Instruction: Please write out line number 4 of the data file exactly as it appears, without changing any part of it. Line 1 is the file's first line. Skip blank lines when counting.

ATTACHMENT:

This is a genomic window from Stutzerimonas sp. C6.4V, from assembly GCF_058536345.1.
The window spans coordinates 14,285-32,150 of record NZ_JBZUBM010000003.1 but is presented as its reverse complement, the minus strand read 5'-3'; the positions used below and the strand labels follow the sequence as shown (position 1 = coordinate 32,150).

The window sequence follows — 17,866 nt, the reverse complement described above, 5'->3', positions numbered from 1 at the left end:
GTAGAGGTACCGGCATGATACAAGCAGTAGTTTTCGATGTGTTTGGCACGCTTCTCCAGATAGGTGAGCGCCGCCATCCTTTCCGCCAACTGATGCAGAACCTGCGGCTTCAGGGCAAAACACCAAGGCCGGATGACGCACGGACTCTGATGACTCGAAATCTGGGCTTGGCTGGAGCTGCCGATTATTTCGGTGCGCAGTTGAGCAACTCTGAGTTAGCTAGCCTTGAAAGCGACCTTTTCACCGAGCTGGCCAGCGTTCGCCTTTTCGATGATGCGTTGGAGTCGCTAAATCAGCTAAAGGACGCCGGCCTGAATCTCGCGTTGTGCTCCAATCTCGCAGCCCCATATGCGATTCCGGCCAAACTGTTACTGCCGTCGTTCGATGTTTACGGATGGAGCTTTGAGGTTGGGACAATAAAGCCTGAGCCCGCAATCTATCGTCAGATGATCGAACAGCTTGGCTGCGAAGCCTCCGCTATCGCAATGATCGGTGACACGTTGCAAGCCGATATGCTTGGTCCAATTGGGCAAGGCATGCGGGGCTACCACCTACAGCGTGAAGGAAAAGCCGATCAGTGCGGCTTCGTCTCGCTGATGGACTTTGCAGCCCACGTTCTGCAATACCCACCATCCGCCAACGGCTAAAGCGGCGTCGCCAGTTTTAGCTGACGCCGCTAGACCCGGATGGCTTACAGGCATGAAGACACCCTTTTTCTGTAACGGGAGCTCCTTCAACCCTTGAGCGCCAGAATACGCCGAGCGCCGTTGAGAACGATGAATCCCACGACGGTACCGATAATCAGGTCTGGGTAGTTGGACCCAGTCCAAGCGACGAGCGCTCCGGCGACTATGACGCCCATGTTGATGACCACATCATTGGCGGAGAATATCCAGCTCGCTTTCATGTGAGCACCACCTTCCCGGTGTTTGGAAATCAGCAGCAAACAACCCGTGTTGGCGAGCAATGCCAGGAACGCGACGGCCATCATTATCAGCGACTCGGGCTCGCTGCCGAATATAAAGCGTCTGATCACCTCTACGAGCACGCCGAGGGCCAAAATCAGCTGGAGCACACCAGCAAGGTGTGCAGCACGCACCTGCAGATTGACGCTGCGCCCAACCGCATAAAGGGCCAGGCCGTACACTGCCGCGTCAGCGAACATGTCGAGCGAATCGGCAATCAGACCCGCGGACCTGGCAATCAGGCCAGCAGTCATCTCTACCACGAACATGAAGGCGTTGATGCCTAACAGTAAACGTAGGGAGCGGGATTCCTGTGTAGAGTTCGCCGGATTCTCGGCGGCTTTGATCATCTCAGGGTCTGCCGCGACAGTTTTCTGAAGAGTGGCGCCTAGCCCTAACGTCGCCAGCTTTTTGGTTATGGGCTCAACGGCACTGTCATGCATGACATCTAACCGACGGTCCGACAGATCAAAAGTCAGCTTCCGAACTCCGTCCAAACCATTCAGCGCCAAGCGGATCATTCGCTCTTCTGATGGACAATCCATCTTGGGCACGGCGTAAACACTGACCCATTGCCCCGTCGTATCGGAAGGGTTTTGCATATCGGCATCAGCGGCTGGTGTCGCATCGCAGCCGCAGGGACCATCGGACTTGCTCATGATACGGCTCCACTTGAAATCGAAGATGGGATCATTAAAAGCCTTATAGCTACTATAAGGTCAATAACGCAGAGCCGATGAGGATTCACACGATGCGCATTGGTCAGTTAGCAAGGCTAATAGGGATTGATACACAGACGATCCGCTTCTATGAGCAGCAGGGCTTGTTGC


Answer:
GTAGAGGTACCGGCATGATACAAGCAGTAGTTTTCGATGTGTTTGGCACGCTTCTCCAGATAGGTGAGCGCCGCCATCCTTTCCGCCAACTGATGCAGAACCTGCGGCTTCAGGGCAAAACACCAAGGCCGGATGACGCACGGACTCTGATGACTCGAAATCTGGGCTTGGCTGGAGCTGCCGATTATTTCGGTGCGCAGTTGAGCAACTCTGAGTTAGCTAGCCTTGAAAGCGACCTTTTCACCGAGCTGGCCAGCGTTCGCCTTTTCGATGATGCGTTGGAGTCGCTAAATCAGCTAAAGGACGCCGGCCTGAATCTCGCGTTGTGCTCCAATCTCGCAGCCCCATATGCGATTCCGGCCAAACTGTTACTGCCGTCGTTCGATGTTTACGGATGGAGCTTTGAGGTTGGGACAATAAAGCCTGAGCCCGCAATCTATCGTCAGATGATCGAACAGCTTGGCTGCGAAGCCTCCGCTATCGCAATGATCGGTGACACGTTGCAAGCCGATATGCTTGGTCCAATTGGGCAAGGCATGCGGGGCTACCACCTACAGCGTGAAGGAAAAGCCGATCAGTGCGGCTTCGTCTCGCTGATGGACTTTGCAGCCCACGTTCTGCAATACCCACCATCCGCCAACGGCTAAAGCGGCGTCGCCAGTTTTAGCTGACGCCGCTAGACCCGGATGGCTTACAGGCATGAAGACACCCTTTTTCTGTAACGGGAGCTCCTTCAACCCTTGAGCGCCAGAATACGCCGAGCGCCGTTGAGAACGATGAATCCCACGACGGTACCGATAATCAGGTCTGGGTAGTTGGACCCAGTCCAAGCGACGAGCGCTCCGGCGACTATGACGCCCATGTTGATGACCACATCATTGGCGGAGAATATCCAGCTCGCTTTCATGTGAGCACCACCTTCCCGGTGTTTGGAAATCAGCAGCAAACAACCCGTGTTGGCGAGCAATGCCAGGAACGCGACGGCCATCATTATCAGCGACTCGGGCTCGCTGCCGAATATAAAGCGTCTGATCACCTCTACGAGCACGCCGAGGGCCAAAATCAGCTGGAGCACACCAGCAAGGTGTGCAGCACGCACCTGCAGATTGACGCTGCGCCCAACCGCATAAAGGGCCAGGCCGTACACTGCCGCGTCAGCGAACATGTCGAGCGAATCGGCAATCAGACCCGCGGACCTGGCAATCAGGCCAGCAGTCATCTCTACCACGAACATGAAGGCGTTGATGCCTAACAGTAAACGTAGGGAGCGGGATTCCTGTGTAGAGTTCGCCGGATTCTCGGCGGCTTTGATCATCTCAGGGTCTGCCGCGACAGTTTTCTGAAGAGTGGCGCCTAGCCCTAACGTCGCCAGCTTTTTGGTTATGGGCTCAACGGCACTGTCATGCATGACATCTAACCGACGGTCCGACAGATCAAAAGTCAGCTTCCGAACTCCGTCCAAACCATTCAGCGCCAAGCGGATCATTCGCTCTTCTGATGGACAATCCATCTTGGGCACGGCGTAAACACTGACCCATTGCCCCGTCGTATCGGAAGGGTTTTGCATATCGGCATCAGCGGCTGGTGTCGCATCGCAGCCGCAGGGACCATCGGACTTGCTCATGATACGGCTCCACTTGAAATCGAAGATGGGATCATTAAAAGCCTTATAGCTACTATAAGGTCAATAACGCAGAGCCGATGAGGATTCACACGATGCGCATTGGTCAGTTAGCAAGGCTAATAGGGATTGATACACAGACGATCCGCTTCTATGAGCAGCAGGGCTTGTTGC